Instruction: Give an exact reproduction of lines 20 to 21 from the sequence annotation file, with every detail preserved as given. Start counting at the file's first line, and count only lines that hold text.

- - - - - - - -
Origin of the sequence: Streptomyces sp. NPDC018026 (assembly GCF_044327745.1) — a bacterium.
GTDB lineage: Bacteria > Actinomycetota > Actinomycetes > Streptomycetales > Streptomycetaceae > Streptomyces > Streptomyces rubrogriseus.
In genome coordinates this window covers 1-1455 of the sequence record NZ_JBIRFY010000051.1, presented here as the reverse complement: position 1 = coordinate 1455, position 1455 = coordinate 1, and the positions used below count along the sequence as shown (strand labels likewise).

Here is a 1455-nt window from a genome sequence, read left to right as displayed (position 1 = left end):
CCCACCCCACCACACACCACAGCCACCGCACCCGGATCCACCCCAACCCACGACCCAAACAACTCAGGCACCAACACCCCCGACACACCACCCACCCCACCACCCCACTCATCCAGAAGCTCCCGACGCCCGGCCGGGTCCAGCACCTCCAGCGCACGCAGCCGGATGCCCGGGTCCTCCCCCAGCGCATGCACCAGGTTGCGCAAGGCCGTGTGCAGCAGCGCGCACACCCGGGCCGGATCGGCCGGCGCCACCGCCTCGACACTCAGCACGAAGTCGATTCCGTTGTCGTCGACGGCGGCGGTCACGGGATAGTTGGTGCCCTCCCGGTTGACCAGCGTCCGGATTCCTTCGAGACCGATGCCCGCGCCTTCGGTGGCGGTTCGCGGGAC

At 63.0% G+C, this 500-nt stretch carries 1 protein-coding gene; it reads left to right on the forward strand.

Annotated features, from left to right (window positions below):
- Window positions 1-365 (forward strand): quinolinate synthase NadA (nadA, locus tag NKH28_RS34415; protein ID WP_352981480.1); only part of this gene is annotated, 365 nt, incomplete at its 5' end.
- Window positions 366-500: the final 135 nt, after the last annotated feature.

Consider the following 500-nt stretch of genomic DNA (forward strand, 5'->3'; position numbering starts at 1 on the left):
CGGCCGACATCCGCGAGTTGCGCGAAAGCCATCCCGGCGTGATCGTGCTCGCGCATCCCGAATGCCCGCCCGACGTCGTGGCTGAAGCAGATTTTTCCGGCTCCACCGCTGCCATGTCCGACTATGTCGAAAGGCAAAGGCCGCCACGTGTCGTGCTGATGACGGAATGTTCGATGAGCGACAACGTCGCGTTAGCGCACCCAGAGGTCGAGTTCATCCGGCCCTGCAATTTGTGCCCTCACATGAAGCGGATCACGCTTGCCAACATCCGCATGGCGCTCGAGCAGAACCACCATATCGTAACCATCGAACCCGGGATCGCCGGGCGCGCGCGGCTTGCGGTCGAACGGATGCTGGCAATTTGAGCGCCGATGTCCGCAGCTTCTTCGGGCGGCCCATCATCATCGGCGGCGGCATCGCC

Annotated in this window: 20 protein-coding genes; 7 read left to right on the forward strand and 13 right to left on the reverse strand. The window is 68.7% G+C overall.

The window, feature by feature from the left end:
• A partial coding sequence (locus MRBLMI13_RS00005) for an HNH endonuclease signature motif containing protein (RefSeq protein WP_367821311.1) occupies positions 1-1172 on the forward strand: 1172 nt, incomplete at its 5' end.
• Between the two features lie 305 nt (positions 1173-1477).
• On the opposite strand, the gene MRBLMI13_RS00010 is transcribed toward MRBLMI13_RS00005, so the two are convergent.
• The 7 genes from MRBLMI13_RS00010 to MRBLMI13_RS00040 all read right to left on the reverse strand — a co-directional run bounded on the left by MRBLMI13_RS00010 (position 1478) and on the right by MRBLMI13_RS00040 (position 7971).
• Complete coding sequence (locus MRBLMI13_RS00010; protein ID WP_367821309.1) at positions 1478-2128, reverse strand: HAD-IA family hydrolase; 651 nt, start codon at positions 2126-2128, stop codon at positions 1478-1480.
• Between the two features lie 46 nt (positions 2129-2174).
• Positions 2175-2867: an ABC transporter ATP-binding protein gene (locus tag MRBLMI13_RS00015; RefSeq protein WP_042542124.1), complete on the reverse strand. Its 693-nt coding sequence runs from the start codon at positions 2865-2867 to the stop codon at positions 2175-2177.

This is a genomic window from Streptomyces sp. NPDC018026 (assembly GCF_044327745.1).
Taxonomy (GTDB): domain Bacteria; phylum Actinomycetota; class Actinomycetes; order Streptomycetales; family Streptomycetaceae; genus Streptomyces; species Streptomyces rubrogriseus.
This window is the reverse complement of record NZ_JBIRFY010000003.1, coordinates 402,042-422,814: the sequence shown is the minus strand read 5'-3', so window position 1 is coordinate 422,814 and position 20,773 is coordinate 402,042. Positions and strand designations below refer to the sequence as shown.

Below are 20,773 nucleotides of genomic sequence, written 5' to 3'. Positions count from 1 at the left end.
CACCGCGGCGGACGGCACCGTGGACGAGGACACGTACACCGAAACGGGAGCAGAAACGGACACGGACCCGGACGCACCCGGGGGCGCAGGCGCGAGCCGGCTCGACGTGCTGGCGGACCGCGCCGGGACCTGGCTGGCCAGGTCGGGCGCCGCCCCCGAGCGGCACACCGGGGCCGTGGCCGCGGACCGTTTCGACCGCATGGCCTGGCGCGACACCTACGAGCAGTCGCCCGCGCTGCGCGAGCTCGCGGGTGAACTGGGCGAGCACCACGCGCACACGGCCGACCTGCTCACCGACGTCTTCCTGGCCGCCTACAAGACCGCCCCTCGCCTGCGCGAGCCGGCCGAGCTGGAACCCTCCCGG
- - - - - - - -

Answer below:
• Positions 2175-2867: an ABC transporter ATP-binding protein gene (locus tag MRBLMI13_RS00015; RefSeq protein WP_042542124.1), complete on the reverse strand. Its 693-nt coding sequence runs from the start codon at positions 2865-2867 to the stop codon at positions 2175-2177.

This is a genomic window from Streptomyces sp. NPDC018026 (assembly GCF_044327745.1).